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Skill 5 of 14
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# Fundamental units

There do exist

• other position units than the metre, for example miles, inches, yards and feet,
• other time units than the second, for example minutes, days and centuries and thus also
• other speed units than the metre-per-second, for example miles-per-hour.

It might be smart to pick one unit for each property as a “standard” unit. People may use other units if they want, but at least we will all have some common ground. Let’s choose some default units for the fundamental properties and call them fundamental units:

Fundamental units
PositionMetre$\mathrm m$
TimeSecond$\mathrm s$
Quantity$-$$-$
MassGramme$\mathrm g$
TemperatureKelvin$\mathrm K$
ChargeCoulomb$\mathrm C$
LuminosityCandela$\mathrm{cd}$

We did not give ‘quantity’ a unit as it is just a unit-less count (see the Existence discipline).

Prefixes don’t matter; kilometres and nanoseconds just mean ‘1000 metres’ and ‘a billionth second’. They are still fundamental units, just multiplied a couple of times with prefixes. So,

• $\mathrm m$ and $\mathrm s$ are fundamental units for position and time,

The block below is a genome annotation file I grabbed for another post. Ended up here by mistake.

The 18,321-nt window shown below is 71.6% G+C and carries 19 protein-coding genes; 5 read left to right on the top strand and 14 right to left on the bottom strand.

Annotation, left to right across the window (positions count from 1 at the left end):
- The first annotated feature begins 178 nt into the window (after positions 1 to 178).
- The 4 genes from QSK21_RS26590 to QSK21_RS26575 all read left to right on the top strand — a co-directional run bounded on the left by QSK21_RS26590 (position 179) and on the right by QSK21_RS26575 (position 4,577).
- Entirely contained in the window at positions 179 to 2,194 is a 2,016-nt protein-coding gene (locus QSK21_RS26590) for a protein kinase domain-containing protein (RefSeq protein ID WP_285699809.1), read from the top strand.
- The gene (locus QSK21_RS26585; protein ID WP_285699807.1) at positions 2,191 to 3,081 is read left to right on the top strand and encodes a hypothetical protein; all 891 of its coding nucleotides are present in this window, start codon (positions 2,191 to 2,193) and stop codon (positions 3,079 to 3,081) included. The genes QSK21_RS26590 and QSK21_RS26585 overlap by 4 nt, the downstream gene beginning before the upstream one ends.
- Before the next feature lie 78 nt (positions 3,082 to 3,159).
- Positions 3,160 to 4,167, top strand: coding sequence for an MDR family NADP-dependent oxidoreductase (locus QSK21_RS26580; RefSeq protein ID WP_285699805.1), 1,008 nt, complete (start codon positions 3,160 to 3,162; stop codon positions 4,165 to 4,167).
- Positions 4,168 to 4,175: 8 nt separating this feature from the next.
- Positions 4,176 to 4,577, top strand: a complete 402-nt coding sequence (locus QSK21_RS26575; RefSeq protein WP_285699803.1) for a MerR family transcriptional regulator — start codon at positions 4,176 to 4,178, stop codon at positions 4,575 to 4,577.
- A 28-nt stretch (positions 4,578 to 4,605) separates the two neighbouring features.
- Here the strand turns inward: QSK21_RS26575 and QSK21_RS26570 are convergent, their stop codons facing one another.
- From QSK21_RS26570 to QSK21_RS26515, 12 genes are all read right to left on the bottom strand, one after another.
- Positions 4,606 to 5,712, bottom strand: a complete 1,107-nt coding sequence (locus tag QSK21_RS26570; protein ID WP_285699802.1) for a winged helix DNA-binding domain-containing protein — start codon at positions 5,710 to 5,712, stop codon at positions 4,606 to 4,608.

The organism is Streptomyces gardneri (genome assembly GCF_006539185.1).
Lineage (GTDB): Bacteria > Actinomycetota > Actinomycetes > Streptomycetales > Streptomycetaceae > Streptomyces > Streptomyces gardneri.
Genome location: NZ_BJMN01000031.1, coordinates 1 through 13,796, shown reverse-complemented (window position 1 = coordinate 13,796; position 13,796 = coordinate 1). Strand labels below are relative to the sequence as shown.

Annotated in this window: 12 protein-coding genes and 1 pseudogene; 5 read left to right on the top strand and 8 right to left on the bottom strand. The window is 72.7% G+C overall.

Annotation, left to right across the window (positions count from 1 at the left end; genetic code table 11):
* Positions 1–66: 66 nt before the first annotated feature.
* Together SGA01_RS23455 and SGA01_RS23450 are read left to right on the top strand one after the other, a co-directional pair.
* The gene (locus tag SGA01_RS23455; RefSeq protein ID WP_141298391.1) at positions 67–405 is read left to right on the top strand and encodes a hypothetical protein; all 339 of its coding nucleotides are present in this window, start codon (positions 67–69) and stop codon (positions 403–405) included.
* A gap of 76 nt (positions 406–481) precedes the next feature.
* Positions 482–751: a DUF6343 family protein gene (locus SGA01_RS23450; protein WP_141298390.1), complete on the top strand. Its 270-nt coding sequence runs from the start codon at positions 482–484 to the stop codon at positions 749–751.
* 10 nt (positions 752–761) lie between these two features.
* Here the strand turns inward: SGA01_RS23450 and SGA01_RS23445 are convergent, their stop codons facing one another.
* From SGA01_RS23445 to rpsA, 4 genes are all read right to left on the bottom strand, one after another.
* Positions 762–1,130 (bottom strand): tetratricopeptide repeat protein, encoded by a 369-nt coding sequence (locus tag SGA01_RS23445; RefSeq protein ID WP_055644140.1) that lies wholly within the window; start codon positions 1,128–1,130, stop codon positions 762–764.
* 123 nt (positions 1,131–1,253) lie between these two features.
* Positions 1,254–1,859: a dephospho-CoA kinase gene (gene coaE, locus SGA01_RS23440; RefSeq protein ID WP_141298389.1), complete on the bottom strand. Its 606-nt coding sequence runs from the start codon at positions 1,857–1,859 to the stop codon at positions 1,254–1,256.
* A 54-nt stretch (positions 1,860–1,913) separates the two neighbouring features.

• $\mathrm{km}$ and $\mathrm{\mu s}$ (microsecond) are as well, just with prefixes, whereas
• $\mathrm{mile}$ and $\mathrm{hr}$ (hour) are not fundamental units (they are not just the metre or second with a prefix).

Combined (derived) properties naturally have combined (derived) fundamental units, such as metres-per-second $\mathrm{m/s}$ and cubic metres $\mathrm{m^3}$.

• $\mathrm{m/s}$ and $\mathrm{m^3}$ are fundamental units for velocity and volume,
• $\mathrm{km/s}$ and $\mathrm{mm^3}$ (cubic millimetre) are as well, just with prefixes, whereas
• $\mathrm{km/hr}$ and $\mathrm{L}$ (litre) are not fundamental units.

Note that all this was just a choice from our side. We could just as well have chosen the ‘hour’ as the fundamental time unit instead of the ‘second’. It wouldn’t matter, we just had to choose something. Our choice of units here matches the units in the official, international so-called SI1 unit system.2 See an overview and more description of the SI system in Resource: The SI unit system.

In everyday life other units are often used (highly depending on country and culture). We buy milk in litres or gallons, use minutes and hours, dress according to degree Celsius or Fahrenheit etc. In professional and educational contexts, we see units invented for convenience such as nautical miles on the seas, pinches and teaspoons in the bakery and lightyears in space.

An overview of several often-used non-SI units can be found in Resource: Often-used units.

References:

1. The International System of Units (SI)’ (book), B. Inglis, J. Ullrich and others, Bureau International des Poids et Mesures (BIPM), 9th ed., 2019, www.bipm.org/utils/common/pdf/si-brochure/SI-Brochure-9.pdf, chapter 3
2. Guide for the Use of the International System of Units (SI)’ (article), Ambler Thompson & Barry N. Taylor, National Institute of Standards and Technology, 2008, physics.nist.gov/cuu/pdf/sp811.pdf